Jamie is a personal trainer and health coach with a degree in Kinesiology and Food and Nutrition.

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Last Updated on September 18, 2020

7 Simple Rules to Live by to Get in Shape in Two Weeks

7 Simple Rules to Live by to Get in Shape in Two Weeks

Learning how to get in shape and set goals is important if you’re looking to live a healthier lifestyle and get closer to your goal weight. While this does require changes to your daily routine, you’ll find that you are able to look and feel better in only two weeks.

Over the years, I’ve learned a lot about what it takes to get in shape. Although anyone can cover the basics (eat right and exercise), there are some things that I could only learn through trial and error. Let’s cover some of the most important points for how to get in shape in two weeks.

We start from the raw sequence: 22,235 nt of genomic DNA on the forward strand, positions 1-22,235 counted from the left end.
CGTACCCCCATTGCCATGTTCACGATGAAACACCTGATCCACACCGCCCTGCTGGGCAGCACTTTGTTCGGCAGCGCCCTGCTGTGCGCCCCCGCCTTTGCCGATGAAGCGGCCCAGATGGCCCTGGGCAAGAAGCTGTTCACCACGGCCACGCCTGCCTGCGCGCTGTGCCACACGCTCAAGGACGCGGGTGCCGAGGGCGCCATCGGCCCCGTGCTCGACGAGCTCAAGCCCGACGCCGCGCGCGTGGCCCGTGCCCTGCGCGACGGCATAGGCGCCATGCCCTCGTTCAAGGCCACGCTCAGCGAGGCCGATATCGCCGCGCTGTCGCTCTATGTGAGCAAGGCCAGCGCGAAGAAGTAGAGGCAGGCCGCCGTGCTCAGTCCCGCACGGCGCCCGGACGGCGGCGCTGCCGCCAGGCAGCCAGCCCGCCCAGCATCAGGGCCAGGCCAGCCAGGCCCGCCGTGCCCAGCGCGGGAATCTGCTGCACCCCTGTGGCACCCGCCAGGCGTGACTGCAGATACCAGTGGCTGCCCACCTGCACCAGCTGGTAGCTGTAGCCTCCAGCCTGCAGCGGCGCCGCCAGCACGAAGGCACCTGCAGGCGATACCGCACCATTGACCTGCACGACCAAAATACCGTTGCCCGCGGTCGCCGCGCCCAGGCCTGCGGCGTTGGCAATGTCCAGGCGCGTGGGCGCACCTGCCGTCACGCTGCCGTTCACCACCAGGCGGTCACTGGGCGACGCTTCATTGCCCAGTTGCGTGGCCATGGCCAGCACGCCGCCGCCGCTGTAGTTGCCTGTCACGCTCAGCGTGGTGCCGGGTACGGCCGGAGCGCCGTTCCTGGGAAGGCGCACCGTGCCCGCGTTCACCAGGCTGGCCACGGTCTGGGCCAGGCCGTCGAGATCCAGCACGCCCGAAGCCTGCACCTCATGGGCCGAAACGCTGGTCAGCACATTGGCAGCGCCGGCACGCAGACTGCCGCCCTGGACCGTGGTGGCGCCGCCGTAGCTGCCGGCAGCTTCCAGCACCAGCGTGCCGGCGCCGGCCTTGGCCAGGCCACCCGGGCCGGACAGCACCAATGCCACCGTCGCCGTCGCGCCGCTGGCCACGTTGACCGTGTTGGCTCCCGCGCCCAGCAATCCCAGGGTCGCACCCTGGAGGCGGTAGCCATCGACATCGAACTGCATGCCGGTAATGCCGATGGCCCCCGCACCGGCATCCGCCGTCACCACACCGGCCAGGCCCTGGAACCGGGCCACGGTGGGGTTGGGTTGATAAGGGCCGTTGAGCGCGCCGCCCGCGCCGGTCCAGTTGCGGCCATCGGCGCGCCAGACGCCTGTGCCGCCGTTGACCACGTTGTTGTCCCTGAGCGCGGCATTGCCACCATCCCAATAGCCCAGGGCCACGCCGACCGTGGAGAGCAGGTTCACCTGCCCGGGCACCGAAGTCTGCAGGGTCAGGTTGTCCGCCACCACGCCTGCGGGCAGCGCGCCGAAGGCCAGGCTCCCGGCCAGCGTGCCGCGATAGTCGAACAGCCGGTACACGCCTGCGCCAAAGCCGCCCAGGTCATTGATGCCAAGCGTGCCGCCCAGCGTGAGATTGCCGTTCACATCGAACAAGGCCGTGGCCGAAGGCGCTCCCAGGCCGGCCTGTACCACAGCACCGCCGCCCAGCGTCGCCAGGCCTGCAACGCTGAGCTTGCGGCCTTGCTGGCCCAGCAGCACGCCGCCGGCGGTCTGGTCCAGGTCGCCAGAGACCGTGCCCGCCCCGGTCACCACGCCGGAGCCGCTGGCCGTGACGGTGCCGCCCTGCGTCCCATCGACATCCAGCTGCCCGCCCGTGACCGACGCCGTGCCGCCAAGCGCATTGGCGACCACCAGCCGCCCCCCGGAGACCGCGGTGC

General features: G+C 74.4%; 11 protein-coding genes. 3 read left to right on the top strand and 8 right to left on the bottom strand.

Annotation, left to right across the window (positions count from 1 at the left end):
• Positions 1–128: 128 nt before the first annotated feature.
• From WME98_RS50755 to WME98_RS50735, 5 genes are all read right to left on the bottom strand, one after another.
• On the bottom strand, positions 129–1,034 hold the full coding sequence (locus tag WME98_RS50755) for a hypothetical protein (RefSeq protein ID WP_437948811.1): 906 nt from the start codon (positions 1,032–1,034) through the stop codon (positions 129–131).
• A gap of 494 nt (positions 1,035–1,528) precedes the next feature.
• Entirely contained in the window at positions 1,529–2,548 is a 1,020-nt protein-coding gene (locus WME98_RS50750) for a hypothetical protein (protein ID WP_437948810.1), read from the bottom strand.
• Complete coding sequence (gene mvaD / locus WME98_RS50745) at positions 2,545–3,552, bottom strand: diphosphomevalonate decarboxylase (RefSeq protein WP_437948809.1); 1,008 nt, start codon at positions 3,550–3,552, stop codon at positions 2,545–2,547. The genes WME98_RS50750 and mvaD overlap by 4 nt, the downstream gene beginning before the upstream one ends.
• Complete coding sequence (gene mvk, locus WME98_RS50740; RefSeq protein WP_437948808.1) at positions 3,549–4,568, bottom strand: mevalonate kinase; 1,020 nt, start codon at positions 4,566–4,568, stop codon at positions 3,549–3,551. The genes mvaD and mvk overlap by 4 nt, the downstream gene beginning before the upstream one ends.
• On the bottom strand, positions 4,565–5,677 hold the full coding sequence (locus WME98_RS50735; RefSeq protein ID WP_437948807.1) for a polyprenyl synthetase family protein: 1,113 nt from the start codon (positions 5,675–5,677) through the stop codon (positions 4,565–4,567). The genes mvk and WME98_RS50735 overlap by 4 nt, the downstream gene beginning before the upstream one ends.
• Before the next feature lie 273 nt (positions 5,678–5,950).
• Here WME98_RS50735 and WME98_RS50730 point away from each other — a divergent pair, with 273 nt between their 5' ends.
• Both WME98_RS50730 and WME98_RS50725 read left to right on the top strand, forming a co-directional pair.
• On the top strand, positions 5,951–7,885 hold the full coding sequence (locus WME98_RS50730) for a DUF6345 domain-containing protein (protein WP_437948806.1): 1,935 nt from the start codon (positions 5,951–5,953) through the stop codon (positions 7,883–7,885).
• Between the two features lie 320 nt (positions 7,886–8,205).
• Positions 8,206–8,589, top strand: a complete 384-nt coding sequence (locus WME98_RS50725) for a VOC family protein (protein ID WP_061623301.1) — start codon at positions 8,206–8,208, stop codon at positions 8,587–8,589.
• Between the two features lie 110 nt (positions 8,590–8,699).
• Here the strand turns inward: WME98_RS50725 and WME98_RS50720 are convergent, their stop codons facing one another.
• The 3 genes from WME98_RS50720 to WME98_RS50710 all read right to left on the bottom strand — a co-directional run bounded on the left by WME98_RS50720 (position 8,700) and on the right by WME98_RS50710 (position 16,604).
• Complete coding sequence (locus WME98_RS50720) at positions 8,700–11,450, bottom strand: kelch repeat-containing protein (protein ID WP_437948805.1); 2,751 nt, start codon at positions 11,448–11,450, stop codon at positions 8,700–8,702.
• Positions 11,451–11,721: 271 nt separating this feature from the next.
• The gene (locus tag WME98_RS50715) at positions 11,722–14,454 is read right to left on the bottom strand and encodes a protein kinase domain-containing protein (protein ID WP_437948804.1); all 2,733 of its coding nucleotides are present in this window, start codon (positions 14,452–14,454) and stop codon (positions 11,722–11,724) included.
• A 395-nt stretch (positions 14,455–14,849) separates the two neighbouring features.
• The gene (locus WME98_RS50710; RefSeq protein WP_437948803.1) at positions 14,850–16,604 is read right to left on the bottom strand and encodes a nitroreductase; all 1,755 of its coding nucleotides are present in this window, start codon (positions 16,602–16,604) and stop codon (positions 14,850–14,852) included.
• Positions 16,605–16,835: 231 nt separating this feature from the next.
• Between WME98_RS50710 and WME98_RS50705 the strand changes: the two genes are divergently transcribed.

1. Exercise Daily

It is far easier to make exercise a habit if it is a daily one. If you aren’t exercising at all, I recommend starting by exercising a half hour every day. When you only exercise a couple times per week, it is much easier to turn one day off into three days off, a week off, or a month off.

If you are already used to exercising, switching to three or four times a week to fit your schedule may be preferable, but it is a lot harder to maintain a workout program you don’t do every day.

Be careful to not repeat the same exercise routine each day. If you do an intense ab workout one day, try switching it up to general cardio the next. You can also squeeze in a day of light walking to break up the intensity.

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If you’re a morning person, check out these morning exercises that will start your day off right.